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What is a Trattoria?

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  • Written By: Jessica Ellis
  • Edited By: Bronwyn Harris
  • Last Modified Date: 22 September 2016
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A trattoria is an Italian term for a fairly casual, mid-priced restaurant. Less formal than a ristorante and more formal than an osteria, the trattoria is traditionally a family-run establishment that offers simple fare and a relaxed atmosphere. Outside of Italy, the term can be applied to any type of Italian restaurant, which can lead to considerable confusion of expectations.

Restaurants in Italy focus on atmosphere nearly as much as food, providing the visitor or resident thousands of choices for every dining experience. At a trattoria, the mood is meant to be relaxed and fairly informal. While ristorantes may offer a wide range of antipasti and several courses of food, trattorias prefer to offer a few, well-executed entrees. Wine is often less expensive and served in a decanter, as opposed to by the bottle.

In terms of cuisine, a trattoria in Italy will frequently offer regional, local, and family specialties on the menu. The focus is generally on the best of local Italian food, rather than adopting a global cuisine. Wines and other drinks may be from local producers or even family vineyards. In family owned versions, recipes may be centuries old and be a tribute to the long history of great Italian food. Eating in this type of restaurant while traveling in Italy can give a tourist real insight into the neighborhood and region.

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Foods commonly featured on the menu of a trattoria will vary based on the regional cuisine. In coastal areas, expect to find copious amounts of seafood, usually grilled or fried. Inland areas may focus on the wide variety of fresh vegetables and produce to create vegetable soup, homemade tomato sauce, and poultry or red meat dishes. Expect to find locally produced cheeses, wines, and herbs prominent on the menu.

The easy elegance of this type of restaurant makes it a great option for take-out or picnic fare. Many trattorias feature extensive take-away menus that provide restless travelers with great food on the road. Unfortunately, getting food to go does not allow the patron to enjoy the talk, mood, and atmosphere of the restaurant, which may be worth sitting down for.

Italian restaurants outside of Italy may designate themselves as trattorias to suggest a family-friendly style or relaxed atmosphere. The wise epicure may want to check out the reviews before assuming these establishments are true to their name; while some may indeed invoke the air of a traditional Italian cafe, others are simply chain restaurants masquerading under an Italian name.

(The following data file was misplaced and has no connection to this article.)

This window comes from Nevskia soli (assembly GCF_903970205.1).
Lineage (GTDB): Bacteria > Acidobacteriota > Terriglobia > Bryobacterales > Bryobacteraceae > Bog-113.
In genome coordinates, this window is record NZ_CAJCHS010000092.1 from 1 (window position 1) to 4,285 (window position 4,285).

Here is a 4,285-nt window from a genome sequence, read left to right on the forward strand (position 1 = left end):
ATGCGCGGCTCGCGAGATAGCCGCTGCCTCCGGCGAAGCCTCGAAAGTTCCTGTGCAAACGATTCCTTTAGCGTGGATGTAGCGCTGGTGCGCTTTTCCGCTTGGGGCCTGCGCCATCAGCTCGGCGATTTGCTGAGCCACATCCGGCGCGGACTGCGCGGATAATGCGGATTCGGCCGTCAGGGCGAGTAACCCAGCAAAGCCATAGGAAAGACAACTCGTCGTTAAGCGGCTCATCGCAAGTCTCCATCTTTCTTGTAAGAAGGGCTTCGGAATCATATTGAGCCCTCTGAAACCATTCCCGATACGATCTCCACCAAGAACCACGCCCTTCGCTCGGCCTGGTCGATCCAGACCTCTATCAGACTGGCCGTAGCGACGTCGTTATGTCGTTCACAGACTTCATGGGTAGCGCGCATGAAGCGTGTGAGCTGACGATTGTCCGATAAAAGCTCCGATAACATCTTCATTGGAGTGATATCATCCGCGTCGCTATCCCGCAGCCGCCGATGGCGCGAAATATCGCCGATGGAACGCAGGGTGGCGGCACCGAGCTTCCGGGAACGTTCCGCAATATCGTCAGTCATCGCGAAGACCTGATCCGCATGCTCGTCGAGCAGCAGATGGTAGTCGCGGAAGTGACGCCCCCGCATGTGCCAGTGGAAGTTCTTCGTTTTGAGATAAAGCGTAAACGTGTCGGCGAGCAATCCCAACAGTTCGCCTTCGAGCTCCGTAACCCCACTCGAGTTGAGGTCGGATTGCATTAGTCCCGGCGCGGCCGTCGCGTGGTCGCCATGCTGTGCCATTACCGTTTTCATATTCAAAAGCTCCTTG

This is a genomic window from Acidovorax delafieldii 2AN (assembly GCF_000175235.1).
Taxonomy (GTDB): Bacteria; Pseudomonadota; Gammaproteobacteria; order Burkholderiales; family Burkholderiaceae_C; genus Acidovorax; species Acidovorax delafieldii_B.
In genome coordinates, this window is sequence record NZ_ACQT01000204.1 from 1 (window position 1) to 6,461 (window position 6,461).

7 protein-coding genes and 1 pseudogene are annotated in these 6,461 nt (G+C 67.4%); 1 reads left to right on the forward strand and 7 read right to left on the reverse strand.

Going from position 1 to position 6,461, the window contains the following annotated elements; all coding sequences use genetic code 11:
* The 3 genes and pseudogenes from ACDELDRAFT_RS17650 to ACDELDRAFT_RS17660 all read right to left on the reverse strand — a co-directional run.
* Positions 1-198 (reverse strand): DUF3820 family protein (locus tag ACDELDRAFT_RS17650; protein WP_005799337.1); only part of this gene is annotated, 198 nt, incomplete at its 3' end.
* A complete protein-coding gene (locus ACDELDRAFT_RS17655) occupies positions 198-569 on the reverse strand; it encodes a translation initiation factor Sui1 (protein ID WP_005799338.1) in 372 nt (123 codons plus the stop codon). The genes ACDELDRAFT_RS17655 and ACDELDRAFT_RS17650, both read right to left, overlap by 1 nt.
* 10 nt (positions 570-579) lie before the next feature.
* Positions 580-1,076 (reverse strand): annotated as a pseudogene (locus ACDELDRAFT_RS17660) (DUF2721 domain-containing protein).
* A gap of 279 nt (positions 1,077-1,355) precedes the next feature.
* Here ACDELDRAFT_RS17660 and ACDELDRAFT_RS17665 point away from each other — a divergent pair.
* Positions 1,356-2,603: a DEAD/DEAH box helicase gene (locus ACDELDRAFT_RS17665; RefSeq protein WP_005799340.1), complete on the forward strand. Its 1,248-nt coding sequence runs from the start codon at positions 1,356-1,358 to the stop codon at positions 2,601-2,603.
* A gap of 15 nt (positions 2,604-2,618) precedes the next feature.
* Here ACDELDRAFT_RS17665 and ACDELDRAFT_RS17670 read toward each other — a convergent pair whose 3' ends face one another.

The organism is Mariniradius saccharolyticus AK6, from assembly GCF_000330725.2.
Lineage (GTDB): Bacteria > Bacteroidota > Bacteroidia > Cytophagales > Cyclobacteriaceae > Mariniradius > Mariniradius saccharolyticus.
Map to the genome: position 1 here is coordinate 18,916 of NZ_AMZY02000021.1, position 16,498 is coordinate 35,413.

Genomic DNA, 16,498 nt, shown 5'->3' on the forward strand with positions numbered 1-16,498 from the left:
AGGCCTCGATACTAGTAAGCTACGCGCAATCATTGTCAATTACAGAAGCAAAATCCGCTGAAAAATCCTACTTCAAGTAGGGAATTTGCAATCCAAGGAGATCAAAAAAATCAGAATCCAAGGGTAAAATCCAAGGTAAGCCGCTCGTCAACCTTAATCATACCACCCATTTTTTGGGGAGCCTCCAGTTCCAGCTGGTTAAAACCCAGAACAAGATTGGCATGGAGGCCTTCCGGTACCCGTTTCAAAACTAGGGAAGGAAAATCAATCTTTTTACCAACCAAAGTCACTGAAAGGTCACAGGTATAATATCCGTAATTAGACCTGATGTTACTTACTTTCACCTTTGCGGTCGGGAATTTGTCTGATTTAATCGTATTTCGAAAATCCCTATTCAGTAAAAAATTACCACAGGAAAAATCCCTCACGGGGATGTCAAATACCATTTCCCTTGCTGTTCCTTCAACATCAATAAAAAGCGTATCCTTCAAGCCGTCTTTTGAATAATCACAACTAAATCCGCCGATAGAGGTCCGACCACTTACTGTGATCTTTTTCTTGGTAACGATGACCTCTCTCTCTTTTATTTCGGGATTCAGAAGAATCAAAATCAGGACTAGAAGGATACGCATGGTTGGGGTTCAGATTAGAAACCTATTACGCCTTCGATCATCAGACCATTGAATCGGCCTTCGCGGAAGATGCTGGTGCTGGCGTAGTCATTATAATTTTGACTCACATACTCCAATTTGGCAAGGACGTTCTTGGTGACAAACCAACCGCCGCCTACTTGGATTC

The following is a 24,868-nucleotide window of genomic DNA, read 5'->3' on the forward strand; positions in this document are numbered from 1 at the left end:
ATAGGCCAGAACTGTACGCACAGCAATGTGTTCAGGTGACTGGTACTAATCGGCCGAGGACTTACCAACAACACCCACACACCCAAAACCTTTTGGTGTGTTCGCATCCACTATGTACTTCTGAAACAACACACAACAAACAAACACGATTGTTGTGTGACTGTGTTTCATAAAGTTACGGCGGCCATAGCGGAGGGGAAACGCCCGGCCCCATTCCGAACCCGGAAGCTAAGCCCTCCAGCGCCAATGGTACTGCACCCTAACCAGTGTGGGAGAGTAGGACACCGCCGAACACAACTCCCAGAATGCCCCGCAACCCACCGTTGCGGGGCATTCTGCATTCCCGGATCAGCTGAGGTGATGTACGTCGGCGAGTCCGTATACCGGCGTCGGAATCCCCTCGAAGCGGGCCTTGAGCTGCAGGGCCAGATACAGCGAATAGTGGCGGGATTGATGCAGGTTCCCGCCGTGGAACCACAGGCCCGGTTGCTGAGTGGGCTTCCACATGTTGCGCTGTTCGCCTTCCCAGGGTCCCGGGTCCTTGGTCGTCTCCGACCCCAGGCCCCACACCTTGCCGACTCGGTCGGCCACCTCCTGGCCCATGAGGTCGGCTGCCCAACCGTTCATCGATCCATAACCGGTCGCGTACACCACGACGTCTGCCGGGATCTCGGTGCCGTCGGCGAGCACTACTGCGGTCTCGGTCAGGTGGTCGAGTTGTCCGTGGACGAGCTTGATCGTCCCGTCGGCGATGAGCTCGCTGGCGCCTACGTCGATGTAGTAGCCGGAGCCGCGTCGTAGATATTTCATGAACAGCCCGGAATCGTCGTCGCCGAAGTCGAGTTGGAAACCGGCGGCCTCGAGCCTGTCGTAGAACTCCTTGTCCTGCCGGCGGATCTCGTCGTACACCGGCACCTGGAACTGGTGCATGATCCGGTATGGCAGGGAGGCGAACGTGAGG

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Azuza
Post 4

@indemnifyme - I actually have a restaurant near me that has trattoria in the name, and it is much like a traditional Italian trattoria.

It is very casual, and very friendly. The food is great, but not overly priced. And the wine is actually very affordable, and tasty too.

My favorite dish this restaurant serves is a pesto ravioli. I had never had pesto before I started eating there and now I'm hooked!

indemnifyme
Post 3

I've noticed that most Italian restaurants in my city (I don't live in Italy!) are called the "Something Trattoria." But the type of restaurant it actually is varies-some of them are very fancy, some more casual.

I personally think that I would like an actual Italian style Trattoria. The atmosphere sounds nice! I do enjoy fine dining on occasion, but for an every day dinner I think a more casual atmosphere is much better.

whiteplane
Post 2

I went to Italy and ate at this amazing trattoria. It was amazing for all the right reasons. The food was delicious but the atmosphere was incredible too, relaxed and very informal. We were very obviously American tourists but they made us feel right at home.

The restaurant kind of looked like an Italian restaurant from the movies. There were candles in wine bottles and checkered table clothes. All the waiters had big mustaches and they were very excited about drinking wine. But it all felt very real and authentic. We ate in nicer restaurants during that trip but I don't think I enjoyed any meal as much as that one.

ZsaZsa56
Post 1

It seems like in America the words Trattoria, Osteria and Ristorante get used pretty interchangeably. I don't think they are meant to imply anything about the restaurant except that they serve Italian food.

There are lots of American only variation like spaghetti house, pasta factory and tomato palace. And when I think about it the best Italian food I've ever head came from restaurants that didn't use any of these words.

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